Texans: Don’t let reports of flipped votes keep you from voting early

One week into early voting and election officials are still logging complaints from some Texans who believe voting machines flipped their votes.

But election officials say the problem is not the Harte eSlate machines used in Tarrant County and 81 other Texas counties. Voters casting straight party tickets simply need to slow down and be careful.

“It is important for all voters ... utilizing the Hart Intercivic eSlate to understand that the voting machines are not malfunctioning, nor are they arbitrarily ‘switching’ the choices of voters who cast a straight-party ballot,” according to a statement from Texas Secretary of State Rolando Pablos.

“Moreover, the Secretary of State’s office has observed a disturbing trend where misinformation is being spread regarding the scale and the impact of these reported instances. This has the potential consequence of raising unnecessary alarm about the integrity of Texas’ voting systems and discouraging eligible Texas voters from casting their ballots.”

Several complaints have been reported in the past few days in Tarrant County, said Heider Garcia, the Tarrant County election administrator.

He said voters need to slow down and take their time.

This problem occurs, just as it did during the 2016 president election, when voters cast a straight ticket vote and then don’t wait long enough for all the votes to populate on the ballot.

“There’s no issue with the machines,” Garcia said. “Yes, they are old and they aren’t the friendliest to use, but they won’t flip votes.”

Early voting runs through Friday.

Election complaints

Election officials say they’ve been notified less than 20 times that a voter believes his or her vote was changed on these machines.

But they want to reassure Texans that they have checked the machines and are confident there’s no problem.

Officials with Hart InterCivic stress that election officials across Texas conducted “public logic and accuracy” tests to make sure the machines are properly programmed and collecting votes correctly.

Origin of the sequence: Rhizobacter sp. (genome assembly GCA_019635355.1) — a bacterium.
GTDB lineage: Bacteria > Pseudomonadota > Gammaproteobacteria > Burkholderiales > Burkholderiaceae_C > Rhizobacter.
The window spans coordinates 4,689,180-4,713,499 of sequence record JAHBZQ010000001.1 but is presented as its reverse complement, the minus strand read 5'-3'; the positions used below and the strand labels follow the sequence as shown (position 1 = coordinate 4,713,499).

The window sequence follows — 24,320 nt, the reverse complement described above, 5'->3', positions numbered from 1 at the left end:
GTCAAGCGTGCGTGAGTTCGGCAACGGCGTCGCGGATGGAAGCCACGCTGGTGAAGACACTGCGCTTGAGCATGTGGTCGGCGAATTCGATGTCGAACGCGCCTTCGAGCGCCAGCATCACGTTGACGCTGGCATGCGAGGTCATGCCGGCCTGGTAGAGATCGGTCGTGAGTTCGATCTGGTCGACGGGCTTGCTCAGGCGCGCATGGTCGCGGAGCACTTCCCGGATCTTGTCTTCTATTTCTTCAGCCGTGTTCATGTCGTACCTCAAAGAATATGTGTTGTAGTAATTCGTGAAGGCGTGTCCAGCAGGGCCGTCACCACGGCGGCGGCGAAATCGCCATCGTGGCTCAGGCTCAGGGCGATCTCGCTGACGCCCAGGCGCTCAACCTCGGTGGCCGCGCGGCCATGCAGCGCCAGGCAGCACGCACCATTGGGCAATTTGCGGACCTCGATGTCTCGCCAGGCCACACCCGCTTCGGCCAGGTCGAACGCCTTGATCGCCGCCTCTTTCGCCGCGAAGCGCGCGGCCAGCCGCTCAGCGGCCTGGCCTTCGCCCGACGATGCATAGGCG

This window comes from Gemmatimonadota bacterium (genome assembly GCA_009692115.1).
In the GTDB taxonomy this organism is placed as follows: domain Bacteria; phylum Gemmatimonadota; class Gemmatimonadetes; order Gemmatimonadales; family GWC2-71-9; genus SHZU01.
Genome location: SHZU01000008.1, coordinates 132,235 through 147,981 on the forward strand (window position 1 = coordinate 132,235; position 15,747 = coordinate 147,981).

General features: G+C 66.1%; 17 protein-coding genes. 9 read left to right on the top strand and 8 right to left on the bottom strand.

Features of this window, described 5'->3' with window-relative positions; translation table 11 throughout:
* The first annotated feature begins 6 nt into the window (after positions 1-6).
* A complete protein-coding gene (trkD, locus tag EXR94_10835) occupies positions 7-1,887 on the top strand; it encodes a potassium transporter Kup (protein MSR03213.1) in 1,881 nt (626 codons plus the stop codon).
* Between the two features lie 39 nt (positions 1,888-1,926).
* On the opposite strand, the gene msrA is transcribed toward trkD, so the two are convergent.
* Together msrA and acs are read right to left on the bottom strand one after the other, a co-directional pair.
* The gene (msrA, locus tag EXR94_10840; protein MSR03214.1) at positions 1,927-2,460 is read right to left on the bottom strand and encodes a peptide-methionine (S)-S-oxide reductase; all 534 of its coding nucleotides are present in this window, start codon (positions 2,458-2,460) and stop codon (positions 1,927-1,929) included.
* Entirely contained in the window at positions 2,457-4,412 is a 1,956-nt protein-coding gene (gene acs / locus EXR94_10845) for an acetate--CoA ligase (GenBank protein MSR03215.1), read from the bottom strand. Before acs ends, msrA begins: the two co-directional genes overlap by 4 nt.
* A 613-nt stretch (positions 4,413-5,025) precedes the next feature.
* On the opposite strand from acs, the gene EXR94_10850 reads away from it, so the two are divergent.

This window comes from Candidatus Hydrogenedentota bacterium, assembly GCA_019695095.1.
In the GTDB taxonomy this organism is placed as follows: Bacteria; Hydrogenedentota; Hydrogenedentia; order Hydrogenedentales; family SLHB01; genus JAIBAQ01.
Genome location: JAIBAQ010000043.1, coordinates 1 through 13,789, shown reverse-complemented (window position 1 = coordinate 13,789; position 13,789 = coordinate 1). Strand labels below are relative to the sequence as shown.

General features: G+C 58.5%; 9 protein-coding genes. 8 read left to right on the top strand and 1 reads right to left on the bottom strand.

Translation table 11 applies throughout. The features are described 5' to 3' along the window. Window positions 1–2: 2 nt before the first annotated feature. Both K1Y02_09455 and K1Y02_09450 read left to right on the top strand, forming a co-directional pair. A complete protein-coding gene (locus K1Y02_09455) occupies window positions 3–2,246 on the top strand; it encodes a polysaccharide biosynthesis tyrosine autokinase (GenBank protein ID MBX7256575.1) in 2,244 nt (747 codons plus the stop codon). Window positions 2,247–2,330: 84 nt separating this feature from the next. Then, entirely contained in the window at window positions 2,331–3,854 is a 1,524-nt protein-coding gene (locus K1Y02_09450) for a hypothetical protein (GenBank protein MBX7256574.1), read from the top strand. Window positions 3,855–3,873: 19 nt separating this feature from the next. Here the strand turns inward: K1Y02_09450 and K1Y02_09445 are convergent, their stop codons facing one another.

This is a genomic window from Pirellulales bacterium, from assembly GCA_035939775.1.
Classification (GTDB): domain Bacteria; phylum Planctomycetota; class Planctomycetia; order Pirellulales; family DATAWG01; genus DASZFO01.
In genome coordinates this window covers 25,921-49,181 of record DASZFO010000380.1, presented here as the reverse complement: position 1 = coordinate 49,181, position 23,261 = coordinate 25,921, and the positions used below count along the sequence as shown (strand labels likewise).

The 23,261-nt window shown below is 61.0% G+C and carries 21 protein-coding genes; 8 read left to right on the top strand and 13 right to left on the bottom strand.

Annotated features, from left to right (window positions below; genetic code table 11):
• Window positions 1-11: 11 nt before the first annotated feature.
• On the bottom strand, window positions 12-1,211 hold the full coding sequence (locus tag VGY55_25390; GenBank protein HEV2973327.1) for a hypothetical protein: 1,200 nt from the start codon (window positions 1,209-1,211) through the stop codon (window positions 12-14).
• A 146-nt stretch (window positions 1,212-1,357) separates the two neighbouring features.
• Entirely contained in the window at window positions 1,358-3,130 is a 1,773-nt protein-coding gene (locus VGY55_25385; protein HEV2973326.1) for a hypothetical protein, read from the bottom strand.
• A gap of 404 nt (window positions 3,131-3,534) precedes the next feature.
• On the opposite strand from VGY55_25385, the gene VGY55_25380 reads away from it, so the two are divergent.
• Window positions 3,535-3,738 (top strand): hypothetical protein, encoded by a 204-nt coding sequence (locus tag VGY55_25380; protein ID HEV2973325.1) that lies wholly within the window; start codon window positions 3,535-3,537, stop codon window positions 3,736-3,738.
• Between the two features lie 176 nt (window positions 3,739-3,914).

Tarrant County response

Leaders for the Tarrant County’s GOP and Democratic parties said they are telling voters to double check their ballots before casting them since a few voter machine issues have been reported.

When in doubt, a voter should call over an election worker who can cancel the ballot and let the voter cast a new one.

“The machine is not exactly user friendly, especially for someone who has never used it before,” said Darl Easton, chairman of the Tarrant County Republican Party.

“We are asking everybody, before you hit that ‘cast your ballot’ button, please check your selection,” said Deborah Peoples, Tarrant County’s Democratic Party chairwoman.

Peoples and Easton said poll workers and volunteers typically deliver this message not only in English, but also to Spanish-speaking and Vietnamese-speaking voters.

Easton said another issue that has turned up is that voters have gotten incorrect ballots, but once they showed voting officials, the ballots were canceled and they were able to vote.

“Check the whole ballot,” Easton stressed.

Voting tips

Wait at least 3-5 seconds after casting a straight-party ballot to make sure all the choices flow through the electronic ballot.

Take time to review the summary screen at the end to ensure your vote was properly recorded.

Make sure the screen fully loads before scrolling to the next page.

Call an election worker for help if there are any problems.

Anyone with any election question should call the Tarrant County Elections Center at 817-831-8683.

Anna Tinsley: 817-390-7610, @annatinsley

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